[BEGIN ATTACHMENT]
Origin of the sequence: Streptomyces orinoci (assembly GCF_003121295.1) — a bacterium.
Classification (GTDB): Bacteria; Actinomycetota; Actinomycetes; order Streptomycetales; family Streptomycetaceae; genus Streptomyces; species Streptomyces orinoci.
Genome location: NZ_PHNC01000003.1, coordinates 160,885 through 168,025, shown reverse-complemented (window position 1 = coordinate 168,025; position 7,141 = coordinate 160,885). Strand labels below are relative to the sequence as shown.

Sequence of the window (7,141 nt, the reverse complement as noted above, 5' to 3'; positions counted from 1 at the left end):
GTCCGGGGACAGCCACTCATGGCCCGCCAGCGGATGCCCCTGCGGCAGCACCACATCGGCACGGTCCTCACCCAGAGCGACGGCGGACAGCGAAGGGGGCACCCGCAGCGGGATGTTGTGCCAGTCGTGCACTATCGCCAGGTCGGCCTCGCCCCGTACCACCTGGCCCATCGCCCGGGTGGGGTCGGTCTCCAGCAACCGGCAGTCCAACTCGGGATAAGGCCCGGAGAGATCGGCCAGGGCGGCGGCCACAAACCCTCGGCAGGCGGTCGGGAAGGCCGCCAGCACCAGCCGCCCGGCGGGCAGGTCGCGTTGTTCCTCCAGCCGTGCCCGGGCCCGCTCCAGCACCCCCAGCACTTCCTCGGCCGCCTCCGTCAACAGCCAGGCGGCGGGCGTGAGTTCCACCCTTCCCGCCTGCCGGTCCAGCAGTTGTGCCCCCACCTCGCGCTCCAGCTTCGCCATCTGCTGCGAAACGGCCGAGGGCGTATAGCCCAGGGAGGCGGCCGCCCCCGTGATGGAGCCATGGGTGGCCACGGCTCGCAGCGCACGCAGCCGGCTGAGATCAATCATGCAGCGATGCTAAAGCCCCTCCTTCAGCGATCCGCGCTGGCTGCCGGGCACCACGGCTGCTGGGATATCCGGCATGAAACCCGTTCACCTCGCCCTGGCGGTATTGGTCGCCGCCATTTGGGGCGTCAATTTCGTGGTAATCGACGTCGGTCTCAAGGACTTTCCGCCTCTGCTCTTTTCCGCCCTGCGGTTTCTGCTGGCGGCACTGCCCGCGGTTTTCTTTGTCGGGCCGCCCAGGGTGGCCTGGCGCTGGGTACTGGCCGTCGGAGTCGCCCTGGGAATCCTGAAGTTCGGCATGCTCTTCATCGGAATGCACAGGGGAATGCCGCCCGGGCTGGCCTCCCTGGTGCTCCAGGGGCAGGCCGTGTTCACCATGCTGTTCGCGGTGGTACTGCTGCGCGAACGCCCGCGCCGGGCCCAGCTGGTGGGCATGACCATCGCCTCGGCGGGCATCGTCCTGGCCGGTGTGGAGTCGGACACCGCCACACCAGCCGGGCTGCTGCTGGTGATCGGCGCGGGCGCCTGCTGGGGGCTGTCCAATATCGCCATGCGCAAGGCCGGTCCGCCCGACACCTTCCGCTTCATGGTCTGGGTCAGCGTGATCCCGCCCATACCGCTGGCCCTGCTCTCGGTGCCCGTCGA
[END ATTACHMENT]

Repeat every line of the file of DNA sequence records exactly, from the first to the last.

Origin of the sequence: Streptomyces orinoci (assembly GCF_003121295.1) — a bacterium.
Classification (GTDB): Bacteria; Actinomycetota; Actinomycetes; order Streptomycetales; family Streptomycetaceae; genus Streptomyces; species Streptomyces orinoci.
Genome location: NZ_PHNC01000003.1, coordinates 160,885 through 168,025, shown reverse-complemented (window position 1 = coordinate 168,025; position 7,141 = coordinate 160,885). Strand labels below are relative to the sequence as shown.

Sequence of the window (7,141 nt, the reverse complement as noted above, 5' to 3'; positions counted from 1 at the left end):
GTCCGGGGACAGCCACTCATGGCCCGCCAGCGGATGCCCCTGCGGCAGCACCACATCGGCACGGTCCTCACCCAGAGCGACGGCGGACAGCGAAGGGGGCACCCGCAGCGGGATGTTGTGCCAGTCGTGCACTATCGCCAGGTCGGCCTCGCCCCGTACCACCTGGCCCATCGCCCGGGTGGGGTCGGTCTCCAGCAACCGGCAGTCCAACTCGGGATAAGGCCCGGAGAGATCGGCCAGGGCGGCGGCCACAAACCCTCGGCAGGCGGTCGGGAAGGCCGCCAGCACCAGCCGCCCGGCGGGCAGGTCGCGTTGTTCCTCCAGCCGTGCCCGGGCCCGCTCCAGCACCCCCAGCACTTCCTCGGCCGCCTCCGTCAACAGCCAGGCGGCGGGCGTGAGTTCCACCCTTCCCGCCTGCCGGTCCAGCAGTTGTGCCCCCACCTCGCGCTCCAGCTTCGCCATCTGCTGCGAAACGGCCGAGGGCGTATAGCCCAGGGAGGCGGCCGCCCCCGTGATGGAGCCATGGGTGGCCACGGCTCGCAGCGCACGCAGCCGGCTGAGATCAATCATGCAGCGATGCTAAAGCCCCTCCTTCAGCGATCCGCGCTGGCTGCCGGGCACCACGGCTGCTGGGATATCCGGCATGAAACCCGTTCACCTCGCCCTGGCGGTATTGGTCGCCGCCATTTGGGGCGTCAATTTCGTGGTAATCGACGTCGGTCTCAAGGACTTTCCGCCTCTGCTCTTTTCCGCCCTGCGGTTTCTGCTGGCGGCACTGCCCGCGGTTTTCTTTGTCGGGCCGCCCAGGGTGGCCTGGCGCTGGGTACTGGCCGTCGGAGTCGCCCTGGGAATCCTGAAGTTCGGCATGCTCTTCATCGGAATGCACAGGGGAATGCCGCCCGGGCTGGCCTCCCTGGTGCTCCAGGGGCAGGCCGTGTTCACCATGCTGTTCGCGGTGGTACTGCTGCGCGAACGCCCGCGCCGGGCCCAGCTGGTGGGCATGACCATCGCCTCGGCGGGCATCGTCCTGGCCGGTGTGGAGTCGGACACCGCCACACCAGCCGGGCTGCTGCTGGTGATCGGCGCGGGCGCCTGCTGGGGGCTGTCCAATATCGCCATGCGCAAGGCCGGTCCGCCCGACACCTTCCGCTTCATGGTCTGGGTCAGCGTGATCCCGCCCATACCGCTGGCCCTGCTCTCGGTGCCCGTCGA